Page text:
Corporations – Questions & Answers
1. I have a very small business. Should I form a corporation or should I register a trade name?
We suggest that you seek legal advice if you are not sure if you should have a trade name or a corporation. A lawyer will help you decide which is best for your business. It is very important for you to know your legal rights and liabilities. Our staff can’t give legal advice.
2. What’s the difference between a trade name (sole proprietorship) and a corporation?
Trade names are business names registered to an individual or a corporation. You must register a trade name through an authorized service provider if you or your business:
- Is engaged in business for trading, manufacturing, contracting or mining purposes
- Is not associated in partnership with any other person or persons
- Uses as his business name some name or designation other than his own
- Uses his own name with the addition of “and company” or some other word or phrase indicating a plurality of members in the firm
A corporation is a distinct legal entity apart from the owners (shareholders). A corporation has the capacity, and, subject to the Business Corporations Act, the rights, power and privileges of a natural person. No member of the corporation can be held personally liable for the debts, obligations or acts of the corporation. A shareholder is only liable for the unpaid portion of shares owed. There may be certain tax advantages with incorporation.
A corporation has the capacity to carry on its business, conduct its affairs and exercise its powers in any jurisdiction outside Alberta to the extent that the laws of that jurisdiction permit.
3. If I register a trade name, can anybody else use that name?
The same trade name can be used by many people. Registering the name in Alberta does not mean that you own that name. You could have legal problems if you use a name that is the same, or nearly the same, as an existing trade name, partnership name, corporation name, or trade mark. Choose your trade name carefully.
We recommend you get an Alberta Business Name Report (also known as NUANS report) to see if the name is already in use. You can get a name search report from a search house. The search house will charge a fee for the name search report. Your trade name cannot contain: “Limited”, “Incorporated”, “Corporation”, or “Limited Partnership”, or any version of these words.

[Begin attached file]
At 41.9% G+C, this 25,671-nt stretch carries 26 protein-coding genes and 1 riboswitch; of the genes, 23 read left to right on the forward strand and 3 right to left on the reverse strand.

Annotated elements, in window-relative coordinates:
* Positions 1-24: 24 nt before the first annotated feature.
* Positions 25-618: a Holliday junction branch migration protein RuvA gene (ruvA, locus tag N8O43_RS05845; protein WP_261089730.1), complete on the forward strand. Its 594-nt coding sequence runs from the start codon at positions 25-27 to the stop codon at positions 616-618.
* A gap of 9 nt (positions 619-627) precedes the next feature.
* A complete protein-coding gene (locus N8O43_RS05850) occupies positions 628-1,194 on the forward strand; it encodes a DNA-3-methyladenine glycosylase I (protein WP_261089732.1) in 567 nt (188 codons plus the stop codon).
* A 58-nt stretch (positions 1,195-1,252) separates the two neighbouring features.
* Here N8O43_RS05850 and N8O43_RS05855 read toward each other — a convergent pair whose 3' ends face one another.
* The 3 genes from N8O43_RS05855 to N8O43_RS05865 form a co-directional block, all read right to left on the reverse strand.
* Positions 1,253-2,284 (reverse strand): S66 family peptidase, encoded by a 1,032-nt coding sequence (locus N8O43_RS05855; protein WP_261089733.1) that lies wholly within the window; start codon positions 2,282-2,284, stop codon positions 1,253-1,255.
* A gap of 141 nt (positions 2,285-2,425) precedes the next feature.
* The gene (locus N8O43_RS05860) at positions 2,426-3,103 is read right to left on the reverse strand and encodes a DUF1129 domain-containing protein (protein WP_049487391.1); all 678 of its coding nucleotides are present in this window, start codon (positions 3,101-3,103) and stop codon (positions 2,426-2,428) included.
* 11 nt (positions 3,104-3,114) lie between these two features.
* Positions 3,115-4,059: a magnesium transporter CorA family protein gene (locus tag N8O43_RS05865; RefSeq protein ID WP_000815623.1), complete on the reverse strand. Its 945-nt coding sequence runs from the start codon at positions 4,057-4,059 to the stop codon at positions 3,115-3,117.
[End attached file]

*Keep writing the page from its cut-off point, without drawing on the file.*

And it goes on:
4. Is there any government office that can give me information about starting a small business?
You can get information on starting a small business by calling The Business Link Business Service Centre (external site) at 1-800-272-9675. The Business Link is a not-for-profit organization, funded by the Government of Alberta and the Government of Canada.
The federal Business Development Bank 780-495-2277 also offers advice to small businesses. A corporation has the capacity to carry on its business, conduct its affairs and exercise its powers in any jurisdiction outside Alberta to the extent that the laws of that jurisdiction permit. A corporation has the capacity, and, subject to the Business Corporations Act, the rights, powers and privileges of a natural person.
No member of the corporation can be held personally liable for the debts, obligations or acts of the corporation. A shareholder is only liable for the unpaid portion of shares owned. There may be certain tax advantages with incorporation. A corporation has the capacity to carry on it’s business, conduct its affairs and exercise its powers in any jurisdiction outside Alberta to the extent that the laws of that jurisdiction permit.
5. What is a corporate annual return? Does it have anything to do with taxes?
An annual return is information that the corporation must file for the year ending on the anniversary date of its incorporation or registration, or otherwise coming under the authority of the Business Corporations Act.
A corporate annual return details:
- The corporate access number and the name of the corporation
- The corporation address
- The applicable period the report applies to
- Whether changes have been made to the directors
- A list of shareholders, their addresses, and what percentage of voting shares they hold
Corporate Registry Annual Return has nothing to do with taxes. Contact Corporate Tax within the federal government or Alberta Corporate Tax at Alberta Finance for more information on filing a corporate tax return.
6. How long do I have to file an annual return?
An annual return is due no later than the last day of the month following the anniversary month. For example, if the corporation was incorporated in June 2014, its annual return would be due no later than July 31, 2015 and all years ending July 31 thereafter.
7. What will happen if I do not file my annual return?
Your corporation will eventually be struck from the register. For example, if the annual return was due June 2014 and it is not filed with the Registrar, the corporation would be struck off the register December 2, 2015.
8. How do I register to become a charitable organization?
Registration of charitable organizations in Alberta is governed by the Charitable Fund-Raising Act. It lays out rules that must be followed when asking for contributions from Albertan’s. If your organization is soliciting contributions for a charitable purpose, you may be required to register with Service Alberta. For more information please contact the Consumer Division.
Charitable status for tax purposes is granted by the federal government. Call Revenue Canada – Charities Division Ottawa at 1-800-267-2384.
9. How do I find the “status” of a corporation?
Contact a Registry Agent to have a search conducted for a fee.
10. What is the difference between an incorporated name search and a business name search?
The incorporated name search is reserved for 90 days for the exclusive use of the person requesting it. The business name search looks at similar names but the name being searched is not reserved.